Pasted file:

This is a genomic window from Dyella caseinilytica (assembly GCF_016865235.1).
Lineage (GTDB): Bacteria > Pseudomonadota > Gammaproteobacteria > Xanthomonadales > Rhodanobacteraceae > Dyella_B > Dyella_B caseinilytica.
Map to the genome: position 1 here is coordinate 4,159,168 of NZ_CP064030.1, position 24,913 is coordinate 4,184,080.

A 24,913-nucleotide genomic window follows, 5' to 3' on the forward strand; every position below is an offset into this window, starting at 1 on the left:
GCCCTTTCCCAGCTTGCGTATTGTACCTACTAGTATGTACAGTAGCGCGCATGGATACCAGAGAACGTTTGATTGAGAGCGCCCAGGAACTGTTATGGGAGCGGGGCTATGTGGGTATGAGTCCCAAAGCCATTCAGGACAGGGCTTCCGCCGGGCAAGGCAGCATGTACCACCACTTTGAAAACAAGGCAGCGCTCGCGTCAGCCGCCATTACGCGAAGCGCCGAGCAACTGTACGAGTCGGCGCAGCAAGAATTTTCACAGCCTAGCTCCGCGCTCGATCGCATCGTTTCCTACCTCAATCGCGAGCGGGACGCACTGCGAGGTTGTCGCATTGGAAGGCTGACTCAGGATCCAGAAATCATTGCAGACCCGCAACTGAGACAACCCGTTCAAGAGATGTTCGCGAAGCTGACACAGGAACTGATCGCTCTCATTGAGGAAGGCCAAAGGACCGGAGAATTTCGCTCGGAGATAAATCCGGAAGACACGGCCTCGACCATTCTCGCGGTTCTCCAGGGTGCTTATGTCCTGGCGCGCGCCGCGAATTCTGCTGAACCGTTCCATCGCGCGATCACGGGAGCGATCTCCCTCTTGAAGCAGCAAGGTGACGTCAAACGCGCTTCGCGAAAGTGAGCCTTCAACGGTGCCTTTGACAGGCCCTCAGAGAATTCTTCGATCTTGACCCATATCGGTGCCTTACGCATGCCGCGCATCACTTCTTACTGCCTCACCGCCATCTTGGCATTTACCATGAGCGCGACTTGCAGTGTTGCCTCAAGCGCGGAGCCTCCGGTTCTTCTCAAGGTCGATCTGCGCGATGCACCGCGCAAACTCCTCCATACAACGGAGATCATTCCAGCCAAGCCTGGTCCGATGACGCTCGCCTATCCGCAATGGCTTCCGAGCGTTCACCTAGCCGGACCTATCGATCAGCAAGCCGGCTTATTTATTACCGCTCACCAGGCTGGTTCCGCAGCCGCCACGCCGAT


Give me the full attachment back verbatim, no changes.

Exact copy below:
This is a genomic window from Dyella caseinilytica (assembly GCF_016865235.1).
Lineage (GTDB): Bacteria > Pseudomonadota > Gammaproteobacteria > Xanthomonadales > Rhodanobacteraceae > Dyella_B > Dyella_B caseinilytica.
Map to the genome: position 1 here is coordinate 4,159,168 of NZ_CP064030.1, position 24,913 is coordinate 4,184,080.

A 24,913-nucleotide genomic window follows, 5' to 3' on the forward strand; every position below is an offset into this window, starting at 1 on the left:
GCCCTTTCCCAGCTTGCGTATTGTACCTACTAGTATGTACAGTAGCGCGCATGGATACCAGAGAACGTTTGATTGAGAGCGCCCAGGAACTGTTATGGGAGCGGGGCTATGTGGGTATGAGTCCCAAAGCCATTCAGGACAGGGCTTCCGCCGGGCAAGGCAGCATGTACCACCACTTTGAAAACAAGGCAGCGCTCGCGTCAGCCGCCATTACGCGAAGCGCCGAGCAACTGTACGAGTCGGCGCAGCAAGAATTTTCACAGCCTAGCTCCGCGCTCGATCGCATCGTTTCCTACCTCAATCGCGAGCGGGACGCACTGCGAGGTTGTCGCATTGGAAGGCTGACTCAGGATCCAGAAATCATTGCAGACCCGCAACTGAGACAACCCGTTCAAGAGATGTTCGCGAAGCTGACACAGGAACTGATCGCTCTCATTGAGGAAGGCCAAAGGACCGGAGAATTTCGCTCGGAGATAAATCCGGAAGACACGGCCTCGACCATTCTCGCGGTTCTCCAGGGTGCTTATGTCCTGGCGCGCGCCGCGAATTCTGCTGAACCGTTCCATCGCGCGATCACGGGAGCGATCTCCCTCTTGAAGCAGCAAGGTGACGTCAAACGCGCTTCGCGAAAGTGAGCCTTCAACGGTGCCTTTGACAGGCCCTCAGAGAATTCTTCGATCTTGACCCATATCGGTGCCTTACGCATGCCGCGCATCACTTCTTACTGCCTCACCGCCATCTTGGCATTTACCATGAGCGCGACTTGCAGTGTTGCCTCAAGCGCGGAGCCTCCGGTTCTTCTCAAGGTCGATCTGCGCGATGCACCGCGCAAACTCCTCCATACAACGGAGATCATTCCAGCCAAGCCTGGTCCGATGACGCTCGCCTATCCGCAATGGCTTCCGAGCGTTCACCTAGCCGGACCTATCGATCAGCAAGCCGGCTTATTTATTACCGCTCACCAGGCTGGTTCCGCAGCCGCCACGCCGAT